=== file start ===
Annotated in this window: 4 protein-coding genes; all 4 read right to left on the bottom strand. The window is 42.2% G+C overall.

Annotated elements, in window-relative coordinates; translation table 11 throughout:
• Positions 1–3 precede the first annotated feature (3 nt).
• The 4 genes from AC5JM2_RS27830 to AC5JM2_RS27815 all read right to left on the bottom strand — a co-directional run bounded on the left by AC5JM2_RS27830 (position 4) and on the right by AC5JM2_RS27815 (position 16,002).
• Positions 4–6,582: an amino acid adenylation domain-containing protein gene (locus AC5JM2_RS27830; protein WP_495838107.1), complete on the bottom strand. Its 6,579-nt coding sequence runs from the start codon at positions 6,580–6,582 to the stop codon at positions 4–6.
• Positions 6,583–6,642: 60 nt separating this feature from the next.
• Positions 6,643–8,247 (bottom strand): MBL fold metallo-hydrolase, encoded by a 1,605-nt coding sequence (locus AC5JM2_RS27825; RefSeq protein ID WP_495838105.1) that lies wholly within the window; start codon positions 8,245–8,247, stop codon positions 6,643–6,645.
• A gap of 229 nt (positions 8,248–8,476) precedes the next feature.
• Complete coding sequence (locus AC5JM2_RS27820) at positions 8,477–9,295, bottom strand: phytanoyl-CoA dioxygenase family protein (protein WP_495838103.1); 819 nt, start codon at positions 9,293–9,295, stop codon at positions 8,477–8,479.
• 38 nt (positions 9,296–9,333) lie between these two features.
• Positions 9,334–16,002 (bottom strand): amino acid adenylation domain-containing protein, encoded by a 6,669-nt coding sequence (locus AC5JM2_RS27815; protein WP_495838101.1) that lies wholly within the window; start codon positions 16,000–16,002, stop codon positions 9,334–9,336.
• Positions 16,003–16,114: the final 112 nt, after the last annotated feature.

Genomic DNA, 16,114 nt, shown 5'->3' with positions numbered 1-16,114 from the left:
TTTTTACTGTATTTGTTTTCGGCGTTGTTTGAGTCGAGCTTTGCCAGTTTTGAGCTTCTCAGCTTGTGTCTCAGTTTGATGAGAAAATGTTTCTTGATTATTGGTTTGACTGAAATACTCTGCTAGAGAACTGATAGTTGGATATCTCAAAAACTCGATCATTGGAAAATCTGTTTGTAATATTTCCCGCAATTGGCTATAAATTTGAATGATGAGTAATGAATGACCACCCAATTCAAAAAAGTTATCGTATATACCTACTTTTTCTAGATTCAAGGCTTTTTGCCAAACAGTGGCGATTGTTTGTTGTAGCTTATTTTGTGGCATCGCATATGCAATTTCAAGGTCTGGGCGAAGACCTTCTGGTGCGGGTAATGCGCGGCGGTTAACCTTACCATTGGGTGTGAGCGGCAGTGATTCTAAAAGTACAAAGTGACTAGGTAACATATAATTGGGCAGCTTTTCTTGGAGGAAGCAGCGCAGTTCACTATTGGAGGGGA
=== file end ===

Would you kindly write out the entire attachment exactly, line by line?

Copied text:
Annotated in this window: 4 protein-coding genes; all 4 read right to left on the bottom strand. The window is 42.2% G+C overall.

Annotated elements, in window-relative coordinates; translation table 11 throughout:
• Positions 1–3 precede the first annotated feature (3 nt).
• The 4 genes from AC5JM2_RS27830 to AC5JM2_RS27815 all read right to left on the bottom strand — a co-directional run bounded on the left by AC5JM2_RS27830 (position 4) and on the right by AC5JM2_RS27815 (position 16,002).
• Positions 4–6,582: an amino acid adenylation domain-containing protein gene (locus AC5JM2_RS27830; protein WP_495838107.1), complete on the bottom strand. Its 6,579-nt coding sequence runs from the start codon at positions 6,580–6,582 to the stop codon at positions 4–6.
• Positions 6,583–6,642: 60 nt separating this feature from the next.
• Positions 6,643–8,247 (bottom strand): MBL fold metallo-hydrolase, encoded by a 1,605-nt coding sequence (locus AC5JM2_RS27825; RefSeq protein ID WP_495838105.1) that lies wholly within the window; start codon positions 8,245–8,247, stop codon positions 6,643–6,645.
• A gap of 229 nt (positions 8,248–8,476) precedes the next feature.
• Complete coding sequence (locus AC5JM2_RS27820) at positions 8,477–9,295, bottom strand: phytanoyl-CoA dioxygenase family protein (protein WP_495838103.1); 819 nt, start codon at positions 9,293–9,295, stop codon at positions 8,477–8,479.
• 38 nt (positions 9,296–9,333) lie between these two features.
• Positions 9,334–16,002 (bottom strand): amino acid adenylation domain-containing protein, encoded by a 6,669-nt coding sequence (locus AC5JM2_RS27815; protein WP_495838101.1) that lies wholly within the window; start codon positions 16,000–16,002, stop codon positions 9,334–9,336.
• Positions 16,003–16,114: the final 112 nt, after the last annotated feature.

Genomic DNA, 16,114 nt, shown 5'->3' with positions numbered 1-16,114 from the left:
TTTTTACTGTATTTGTTTTCGGCGTTGTTTGAGTCGAGCTTTGCCAGTTTTGAGCTTCTCAGCTTGTGTCTCAGTTTGATGAGAAAATGTTTCTTGATTATTGGTTTGACTGAAATACTCTGCTAGAGAACTGATAGTTGGATATCTCAAAAACTCGATCATTGGAAAATCTGTTTGTAATATTTCCCGCAATTGGCTATAAATTTGAATGATGAGTAATGAATGACCACCCAATTCAAAAAAGTTATCGTATATACCTACTTTTTCTAGATTCAAGGCTTTTTGCCAAACAGTGGCGATTGTTTGTTGTAGCTTATTTTGTGGCATCGCATATGCAATTTCAAGGTCTGGGCGAAGACCTTCTGGTGCGGGTAATGCGCGGCGGTTAACCTTACCATTGGGTGTGAGCGGCAGTGATTCTAAAAGTACAAAGTGACTAGGTAACATATAATTGGGCAGCTTTTCTTGGAGGAAGCAGCGCAGTTCACTATTGGAGGGGA